Memories of Wellington North: 01/30/20

40 years ago

Wellington Advertiser, 1980

The Welcome Wagon began business in Mount Forest. The program welcomes new residents and parents in the town and the communities of Conn, Kenilworth and Holstein. As well as a greeting service, it combines advertising, sales promotion and public relations.

An Arthur-area fund drive is showing success in Arthur and Fergus. In the past month, more than $4,000 has been collected for the drive to help pay for the Arthur community arena. The outstanding bank loan balance is now reduced to about $36,000 for the arena. Another canvass is expected next month and the loan should be paid off by May, a spokesman said. Wintario also aided in paying for the $857,000 arena, built in 1977.

65 years ago

Harriston Review, 1955

A Czechoslovakian girl, Carol Joan Pachi, won the Canadian senior ladies singles figure skating title in Toronto last week. Ann Johnston, of Toronto, came second and Joan Shippam, of Calgary, came third. These three girls were invited to join the Canadian team for the world figure skating championships in Vienna in February. The men’s senior skating title went to Charles Snelling, of Toronto. Frances Dafoe and Norris Bowden, world pairs champions, retained their Canadian senior pairs title.

Winter is well on its way and next Tuesday ushers in the month of February. Wednesday, the 2nd, is the day the bear or groundhog are supposed to come out of hibernation and if they see their shadows there will be six more weeks of winter, so they go back to bed again. We don’t take much stock in such and meteorological statistics have proven them false many times over. Wednesday’s dailies will probably support the above.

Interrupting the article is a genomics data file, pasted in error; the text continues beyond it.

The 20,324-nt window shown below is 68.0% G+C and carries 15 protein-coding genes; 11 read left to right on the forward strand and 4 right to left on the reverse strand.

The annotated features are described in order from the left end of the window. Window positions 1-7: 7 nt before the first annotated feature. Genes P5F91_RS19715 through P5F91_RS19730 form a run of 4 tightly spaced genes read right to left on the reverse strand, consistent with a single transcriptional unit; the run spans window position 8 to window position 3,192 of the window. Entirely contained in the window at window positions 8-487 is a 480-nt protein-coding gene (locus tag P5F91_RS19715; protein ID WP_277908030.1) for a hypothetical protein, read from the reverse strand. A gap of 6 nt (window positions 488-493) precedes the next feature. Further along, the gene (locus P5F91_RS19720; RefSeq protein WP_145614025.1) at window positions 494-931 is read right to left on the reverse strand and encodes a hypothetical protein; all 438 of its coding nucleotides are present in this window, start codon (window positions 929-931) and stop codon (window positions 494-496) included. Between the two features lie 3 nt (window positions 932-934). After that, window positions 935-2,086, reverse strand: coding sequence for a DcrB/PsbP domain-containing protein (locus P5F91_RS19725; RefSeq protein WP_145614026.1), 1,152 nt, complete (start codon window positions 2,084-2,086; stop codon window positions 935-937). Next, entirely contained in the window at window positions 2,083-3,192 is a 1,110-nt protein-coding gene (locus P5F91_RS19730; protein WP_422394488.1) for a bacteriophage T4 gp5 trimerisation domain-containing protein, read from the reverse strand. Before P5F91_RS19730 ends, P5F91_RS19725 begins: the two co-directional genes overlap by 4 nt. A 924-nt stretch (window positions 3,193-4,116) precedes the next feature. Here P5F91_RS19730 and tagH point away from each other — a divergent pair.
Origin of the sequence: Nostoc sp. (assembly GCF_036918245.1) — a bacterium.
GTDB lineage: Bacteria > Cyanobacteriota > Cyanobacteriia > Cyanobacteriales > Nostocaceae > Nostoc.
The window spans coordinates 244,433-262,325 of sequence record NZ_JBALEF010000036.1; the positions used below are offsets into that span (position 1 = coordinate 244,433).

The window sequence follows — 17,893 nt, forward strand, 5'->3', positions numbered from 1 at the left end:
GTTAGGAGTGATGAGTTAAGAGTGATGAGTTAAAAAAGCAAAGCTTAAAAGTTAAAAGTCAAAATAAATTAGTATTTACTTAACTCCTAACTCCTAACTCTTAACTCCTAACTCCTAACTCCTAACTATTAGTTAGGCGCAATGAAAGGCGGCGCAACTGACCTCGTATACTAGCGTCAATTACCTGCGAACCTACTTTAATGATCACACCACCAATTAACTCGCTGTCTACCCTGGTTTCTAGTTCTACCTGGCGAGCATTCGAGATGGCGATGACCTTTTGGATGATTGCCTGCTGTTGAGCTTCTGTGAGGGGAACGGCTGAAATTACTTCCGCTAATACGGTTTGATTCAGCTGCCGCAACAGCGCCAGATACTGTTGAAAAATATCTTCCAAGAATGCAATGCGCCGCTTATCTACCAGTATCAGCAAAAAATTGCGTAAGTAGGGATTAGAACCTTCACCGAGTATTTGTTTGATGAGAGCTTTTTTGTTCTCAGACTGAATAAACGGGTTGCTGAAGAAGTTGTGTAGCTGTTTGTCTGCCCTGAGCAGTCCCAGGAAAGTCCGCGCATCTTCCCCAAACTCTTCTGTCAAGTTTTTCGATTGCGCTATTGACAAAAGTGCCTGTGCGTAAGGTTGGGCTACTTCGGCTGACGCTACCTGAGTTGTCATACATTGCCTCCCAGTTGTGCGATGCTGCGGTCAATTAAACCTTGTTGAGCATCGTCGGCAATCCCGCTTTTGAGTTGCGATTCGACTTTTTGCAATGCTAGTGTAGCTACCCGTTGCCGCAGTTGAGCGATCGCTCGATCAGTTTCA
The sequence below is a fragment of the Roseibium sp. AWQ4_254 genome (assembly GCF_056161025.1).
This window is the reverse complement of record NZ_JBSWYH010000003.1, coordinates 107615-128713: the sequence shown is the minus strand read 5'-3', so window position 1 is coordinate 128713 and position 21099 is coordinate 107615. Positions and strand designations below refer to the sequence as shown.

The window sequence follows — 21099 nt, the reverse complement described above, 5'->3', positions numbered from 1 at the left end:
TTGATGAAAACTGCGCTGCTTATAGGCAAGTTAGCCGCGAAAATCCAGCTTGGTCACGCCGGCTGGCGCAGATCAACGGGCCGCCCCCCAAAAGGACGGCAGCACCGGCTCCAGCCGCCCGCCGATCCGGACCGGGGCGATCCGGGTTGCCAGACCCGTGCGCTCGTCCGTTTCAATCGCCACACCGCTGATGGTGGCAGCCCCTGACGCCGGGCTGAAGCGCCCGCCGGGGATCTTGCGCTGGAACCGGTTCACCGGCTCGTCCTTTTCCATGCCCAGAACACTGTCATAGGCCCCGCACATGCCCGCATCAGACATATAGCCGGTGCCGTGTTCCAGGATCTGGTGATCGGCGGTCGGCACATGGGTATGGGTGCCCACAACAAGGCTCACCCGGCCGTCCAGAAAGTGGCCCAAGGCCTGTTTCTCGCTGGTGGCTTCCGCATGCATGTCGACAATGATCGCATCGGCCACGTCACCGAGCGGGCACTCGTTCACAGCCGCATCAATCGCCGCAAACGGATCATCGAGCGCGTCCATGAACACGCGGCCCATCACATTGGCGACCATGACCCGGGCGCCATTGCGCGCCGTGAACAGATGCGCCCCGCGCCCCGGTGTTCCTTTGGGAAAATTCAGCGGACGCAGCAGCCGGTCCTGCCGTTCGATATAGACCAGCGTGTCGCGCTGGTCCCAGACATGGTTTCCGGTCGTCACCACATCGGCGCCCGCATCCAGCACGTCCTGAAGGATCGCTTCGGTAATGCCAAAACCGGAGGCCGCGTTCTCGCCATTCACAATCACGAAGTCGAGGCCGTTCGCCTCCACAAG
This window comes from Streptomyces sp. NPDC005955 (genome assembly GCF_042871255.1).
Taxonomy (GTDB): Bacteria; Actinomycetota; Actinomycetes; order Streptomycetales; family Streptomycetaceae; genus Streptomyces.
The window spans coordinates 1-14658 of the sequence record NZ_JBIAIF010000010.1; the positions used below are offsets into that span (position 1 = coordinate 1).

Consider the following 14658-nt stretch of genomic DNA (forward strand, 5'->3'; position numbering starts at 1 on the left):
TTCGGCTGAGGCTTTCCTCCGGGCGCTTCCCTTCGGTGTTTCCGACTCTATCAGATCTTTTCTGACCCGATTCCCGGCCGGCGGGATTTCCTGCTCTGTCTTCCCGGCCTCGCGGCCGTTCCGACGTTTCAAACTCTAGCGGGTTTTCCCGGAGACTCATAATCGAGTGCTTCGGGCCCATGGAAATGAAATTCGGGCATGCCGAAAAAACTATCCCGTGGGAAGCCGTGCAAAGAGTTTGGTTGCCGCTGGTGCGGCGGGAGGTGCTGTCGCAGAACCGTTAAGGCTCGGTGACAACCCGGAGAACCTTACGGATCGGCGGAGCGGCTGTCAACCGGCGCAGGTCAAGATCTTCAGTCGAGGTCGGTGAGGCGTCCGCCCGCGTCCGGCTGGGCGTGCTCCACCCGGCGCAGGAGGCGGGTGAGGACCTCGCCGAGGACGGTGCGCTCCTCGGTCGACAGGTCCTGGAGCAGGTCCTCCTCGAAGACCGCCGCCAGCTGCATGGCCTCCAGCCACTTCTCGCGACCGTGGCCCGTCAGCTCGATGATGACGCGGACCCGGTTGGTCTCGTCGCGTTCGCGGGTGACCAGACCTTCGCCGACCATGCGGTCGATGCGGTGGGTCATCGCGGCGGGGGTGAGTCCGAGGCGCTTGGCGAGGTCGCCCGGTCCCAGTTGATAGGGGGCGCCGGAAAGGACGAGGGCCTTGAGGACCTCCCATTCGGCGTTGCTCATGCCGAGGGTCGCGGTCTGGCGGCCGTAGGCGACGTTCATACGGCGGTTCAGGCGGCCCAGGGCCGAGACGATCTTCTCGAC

“Fishin’” talk is already heard around town and it’s only 93 days until the opening of the speckled trout season, which is April 30.

68 years ago

Drayton Advocate, 1952

The first of a convoy of four taxis conveying the Palmerston High School girls’ basketball team and their coach to Elmira was in a collision with a car driven by Allan O. Shurley of Elmira, at the corner of the 10th Line of Peel and the Alma-Elmira road. Miss P. Groshaw suffered torn ligaments of  her  left  ankle and Miss Patsy Wright received cuts on her chin. Both were given medical attention at the office of Dr. B.A. Sandwith in Drayton. Other  occupants  of the  Palmerston taxi, driven by D. Boyer, were Ardith McRobb, Gwenneth  Latch, Mary Wilford and G. Smith, who proceeded to Elmira to play the scheduled basketball game. Both cars suffered exten-sive damage. The collision was investigated by the Mount Forest detachment of the provincial police.

82 years ago

Palmerston Observer, 1938

The funeral of the late Nelson Alfred Dyer was held on Saturday afternoon,  Jan. 22, at 2:30pm. The  deceased  was a  locomotive engineer, in the employment of the CNR and was extremely popular with all who knew him. He was born in Surrey, England, on Feb. 25, 1885, son of the late William Thomas Dyer and Mrs.  Elizabeth  Dyer.

On coming to Canada he resided for three years in Toronto, and spent 26 years in Palmerston. Mr. Dyer was united in marriage on  Sept. 9, 1911, to  Miss Gladys Annie  Jenkins, who survives, the ceremony taking place at Listowel. Of this union three  children were born: Dick Melvin, of  Kapuskasing, John David at home and  a daughter, Gwlady Joy, also at home.   

Community News Staff